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South Africa - Western Cape (7)


By AndrewR


This is the last blog covering my trip to South Africa last September.

On the penultimate day, we started with a visit to the Old Nectar Gardens, a private garden around an old Dutch style house. It is mainly the creation of one woman who owned it for seventy years (with a little help of course).

From here we drove to Babylonstoren, one of the oldest farm complexes in the country. Advertised as a recreation of the farm, it contains around eight acres given over to the growing of fruit and vegetables and other plants. But it is very busy and commercialised, and I was disappointed to see some coloured staff being given menial work while the whites held more privileged positions.

There is also a collection of clivia hybrids, held in a shade tunnel

On our return to Stellenbosch, some of us elected to visit the town’s Botanical Garden, attached to the University. In contrast, this was almost deserted and had a lovely atmosphere

Leaving Stellenbosch on the last morning, we drove back to Cape Town for our flight home. On the way, we stopped at the Arderne Gardens in the shadows of Table Mountain. The land was bought by a timber merchant in 1845 where he built his home and established a garden full of rare trees from around the world. His son continued the garden, but after his death, the land changed hands several times, and the garden led a precarious existence. Finally in 2004, a Friends Group was established who have worked with the City authorities to bring it back to a good standard.

This cork oak is a champion tree in South Africa

I hope you enjoyed seeing some of my holiday photos. For anyone interested in plants, South Africa is a wonderful place to visit. While you may recognise a few of the plants there, so many are new and strange to us. September is a good time to visit; their winter is over, and the weather is pleasantly warm without being unbearable hot.

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Your photos have been wonderful Andrew. What an amazing trip you had. Finding new plants is one of the good things about travel along with food, drink and new friends.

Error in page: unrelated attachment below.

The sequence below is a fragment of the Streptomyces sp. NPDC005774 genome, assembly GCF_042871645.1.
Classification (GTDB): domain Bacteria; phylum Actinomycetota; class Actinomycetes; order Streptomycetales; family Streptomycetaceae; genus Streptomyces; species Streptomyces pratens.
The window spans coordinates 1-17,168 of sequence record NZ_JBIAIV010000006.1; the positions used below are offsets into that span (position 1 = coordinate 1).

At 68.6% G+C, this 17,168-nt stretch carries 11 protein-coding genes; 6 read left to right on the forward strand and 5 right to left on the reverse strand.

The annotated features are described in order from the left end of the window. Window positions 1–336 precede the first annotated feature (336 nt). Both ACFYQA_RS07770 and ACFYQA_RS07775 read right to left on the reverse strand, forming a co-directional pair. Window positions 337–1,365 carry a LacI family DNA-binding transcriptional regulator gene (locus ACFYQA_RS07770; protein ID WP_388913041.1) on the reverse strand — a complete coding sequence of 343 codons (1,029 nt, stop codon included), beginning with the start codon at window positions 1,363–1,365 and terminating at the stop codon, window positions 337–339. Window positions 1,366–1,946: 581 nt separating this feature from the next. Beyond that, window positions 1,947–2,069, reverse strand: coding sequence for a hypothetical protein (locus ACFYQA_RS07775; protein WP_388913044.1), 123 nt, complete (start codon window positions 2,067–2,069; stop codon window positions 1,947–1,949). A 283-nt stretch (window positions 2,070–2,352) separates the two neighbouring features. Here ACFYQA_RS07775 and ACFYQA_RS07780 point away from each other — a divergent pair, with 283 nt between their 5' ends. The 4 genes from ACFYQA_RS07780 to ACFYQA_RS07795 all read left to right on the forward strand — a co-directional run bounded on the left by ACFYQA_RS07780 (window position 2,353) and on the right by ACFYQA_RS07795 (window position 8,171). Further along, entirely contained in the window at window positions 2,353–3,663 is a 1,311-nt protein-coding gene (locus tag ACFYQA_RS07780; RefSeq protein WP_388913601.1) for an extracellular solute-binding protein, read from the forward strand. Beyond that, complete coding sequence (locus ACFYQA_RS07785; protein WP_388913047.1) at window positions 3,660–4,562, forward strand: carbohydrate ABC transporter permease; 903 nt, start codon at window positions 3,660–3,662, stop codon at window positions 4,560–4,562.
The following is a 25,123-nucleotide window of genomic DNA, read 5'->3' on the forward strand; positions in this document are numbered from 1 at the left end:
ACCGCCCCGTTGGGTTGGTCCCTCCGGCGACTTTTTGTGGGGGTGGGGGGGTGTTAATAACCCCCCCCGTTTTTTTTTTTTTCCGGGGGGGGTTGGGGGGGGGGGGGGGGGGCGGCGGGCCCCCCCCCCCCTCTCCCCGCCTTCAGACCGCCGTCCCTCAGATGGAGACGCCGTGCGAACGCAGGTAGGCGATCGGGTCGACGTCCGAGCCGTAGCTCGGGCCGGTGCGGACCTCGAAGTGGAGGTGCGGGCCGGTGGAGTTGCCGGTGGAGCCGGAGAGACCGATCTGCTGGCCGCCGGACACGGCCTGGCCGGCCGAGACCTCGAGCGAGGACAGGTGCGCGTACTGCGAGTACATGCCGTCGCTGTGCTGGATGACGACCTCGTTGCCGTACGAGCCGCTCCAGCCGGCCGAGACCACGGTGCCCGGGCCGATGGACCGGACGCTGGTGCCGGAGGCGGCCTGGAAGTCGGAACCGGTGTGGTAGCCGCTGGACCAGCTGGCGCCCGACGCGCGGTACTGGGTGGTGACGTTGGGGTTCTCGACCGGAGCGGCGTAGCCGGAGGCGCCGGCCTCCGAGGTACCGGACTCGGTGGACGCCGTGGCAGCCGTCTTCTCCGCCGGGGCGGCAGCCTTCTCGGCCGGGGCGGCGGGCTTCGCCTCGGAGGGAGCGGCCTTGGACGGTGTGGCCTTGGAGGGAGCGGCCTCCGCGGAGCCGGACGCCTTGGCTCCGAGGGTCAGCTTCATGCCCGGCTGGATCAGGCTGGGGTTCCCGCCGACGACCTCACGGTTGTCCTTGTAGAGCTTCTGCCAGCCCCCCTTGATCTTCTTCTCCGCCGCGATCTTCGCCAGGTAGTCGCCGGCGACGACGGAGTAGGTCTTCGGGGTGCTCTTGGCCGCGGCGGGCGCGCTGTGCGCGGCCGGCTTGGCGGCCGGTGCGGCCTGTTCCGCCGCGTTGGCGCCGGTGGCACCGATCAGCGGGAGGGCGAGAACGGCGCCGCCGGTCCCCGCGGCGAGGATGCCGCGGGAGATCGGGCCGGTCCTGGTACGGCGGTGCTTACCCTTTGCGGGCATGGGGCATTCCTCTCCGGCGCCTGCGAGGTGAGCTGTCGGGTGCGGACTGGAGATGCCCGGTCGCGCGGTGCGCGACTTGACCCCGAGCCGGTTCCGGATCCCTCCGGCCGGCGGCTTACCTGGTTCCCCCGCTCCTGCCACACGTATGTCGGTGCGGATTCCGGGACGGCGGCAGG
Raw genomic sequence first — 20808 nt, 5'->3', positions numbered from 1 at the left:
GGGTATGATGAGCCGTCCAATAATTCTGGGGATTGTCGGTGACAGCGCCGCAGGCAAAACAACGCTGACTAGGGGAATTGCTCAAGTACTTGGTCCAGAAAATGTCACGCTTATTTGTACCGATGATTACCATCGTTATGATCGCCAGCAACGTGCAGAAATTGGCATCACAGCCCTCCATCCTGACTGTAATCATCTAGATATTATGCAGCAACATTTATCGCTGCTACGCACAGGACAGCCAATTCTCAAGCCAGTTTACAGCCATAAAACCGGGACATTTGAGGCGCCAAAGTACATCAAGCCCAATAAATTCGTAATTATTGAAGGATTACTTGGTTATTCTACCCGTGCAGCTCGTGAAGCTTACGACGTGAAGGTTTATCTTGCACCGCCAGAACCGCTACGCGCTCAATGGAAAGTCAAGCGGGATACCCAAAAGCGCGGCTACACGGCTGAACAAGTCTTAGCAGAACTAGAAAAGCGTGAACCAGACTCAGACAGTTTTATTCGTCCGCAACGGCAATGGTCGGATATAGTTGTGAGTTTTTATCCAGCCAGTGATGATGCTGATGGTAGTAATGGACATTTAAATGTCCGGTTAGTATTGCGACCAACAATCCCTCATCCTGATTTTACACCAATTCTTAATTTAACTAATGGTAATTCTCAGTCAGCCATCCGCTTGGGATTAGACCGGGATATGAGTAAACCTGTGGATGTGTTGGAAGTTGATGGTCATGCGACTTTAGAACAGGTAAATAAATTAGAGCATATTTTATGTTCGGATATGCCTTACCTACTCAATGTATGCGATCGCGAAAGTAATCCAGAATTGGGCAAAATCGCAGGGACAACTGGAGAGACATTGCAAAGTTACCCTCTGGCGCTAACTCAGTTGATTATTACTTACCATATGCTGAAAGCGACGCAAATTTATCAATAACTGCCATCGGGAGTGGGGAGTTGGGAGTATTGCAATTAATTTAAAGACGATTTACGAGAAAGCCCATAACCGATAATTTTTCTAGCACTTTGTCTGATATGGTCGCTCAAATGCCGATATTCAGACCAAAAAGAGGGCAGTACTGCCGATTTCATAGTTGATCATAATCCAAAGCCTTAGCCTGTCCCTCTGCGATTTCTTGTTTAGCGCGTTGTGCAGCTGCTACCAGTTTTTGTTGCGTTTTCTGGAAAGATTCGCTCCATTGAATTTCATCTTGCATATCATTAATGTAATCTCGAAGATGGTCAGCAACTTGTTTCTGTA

12 Feb, 2017


I'm 84 years old now but at the age of fifteen one of my teachers traveled to South Africa during summer break and gave the class a slide show of the botanical gardens she visited when there and it was very impressive as your shared visit was. Thank You Very Much.

12 Feb, 2017


The university gardens look almost European, Italianate looking pond area.
Thank you Andrew, for taking us on your tour of those South African gardens. I have really enjoyed seeing their wonderfully unusual plants. I have appreciated your blogs in bite-size pieces, will be able to digest them again at leisure.

13 Feb, 2017


A wonderful set of Blogs Andrew giving us a fascinating view of plants and a lifestyle we may never have the opportunity of visiting I'm pleased the Arderne garden is being given a new lease of life .. Thank you for showing ....

13 Feb, 2017


I enjoyed your visit too Andrew. Strange how emigrants are so homesick they build a house the same as where they grew up. Some of them never stop talking about home,
round here they speak their native language indoors and English outside.
There were some Indians on T/V recently who came to this country in 1952. They still teach their children the cooking they originally knew, and still ate their food with their fingers. 65 years and they hadnt learned to use knives and forks !

13 Feb, 2017


A wonderful blog that makes a fitting end to the series of blogs. I have found them very informative and wish I could face the flight over there.

I guess the work will continue to improve regarding treating all people equally Andrew. But sadly prejudice will never be fully dead.

I wonder if the botanical garden is quieter because people don't realise it is open for all. Certainly I know people who don't visit the one belonging to hull university because they are not graduates and think they aren't allowed in. Sad but difficult to make them change their view. I have taken friends in but they wont go in by them selves.

17 Feb, 2017


Sbg - things are slowly improving in South Africa, but these things take time. I estimate it will take something like two generations before there is equality there - as you say, prejudice will never be dead. It was also noticeable that some establishments were very inefficient as the coloured people were just not used to being in management positions.

The Botanical Garden may have been quiet as we got there an hour before it closed. It was quite small although there is a small cafe there selling snacks and drinks. It's not your "family day out" type of place, more an educational establishment that happens to let the public in.

17 Feb, 2017

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